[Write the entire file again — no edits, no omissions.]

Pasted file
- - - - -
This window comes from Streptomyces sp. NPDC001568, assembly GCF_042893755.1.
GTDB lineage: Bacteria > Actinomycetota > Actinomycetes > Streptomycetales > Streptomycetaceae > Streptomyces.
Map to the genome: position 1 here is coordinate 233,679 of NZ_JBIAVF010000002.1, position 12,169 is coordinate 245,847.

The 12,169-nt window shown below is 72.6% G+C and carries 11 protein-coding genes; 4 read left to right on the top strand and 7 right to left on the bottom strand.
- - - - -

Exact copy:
This window comes from Streptomyces sp. NPDC001568, assembly GCF_042893755.1.
GTDB lineage: Bacteria > Actinomycetota > Actinomycetes > Streptomycetales > Streptomycetaceae > Streptomyces.
Map to the genome: position 1 here is coordinate 233,679 of NZ_JBIAVF010000002.1, position 12,169 is coordinate 245,847.

The 12,169-nt window shown below is 72.6% G+C and carries 11 protein-coding genes; 4 read left to right on the top strand and 7 right to left on the bottom strand.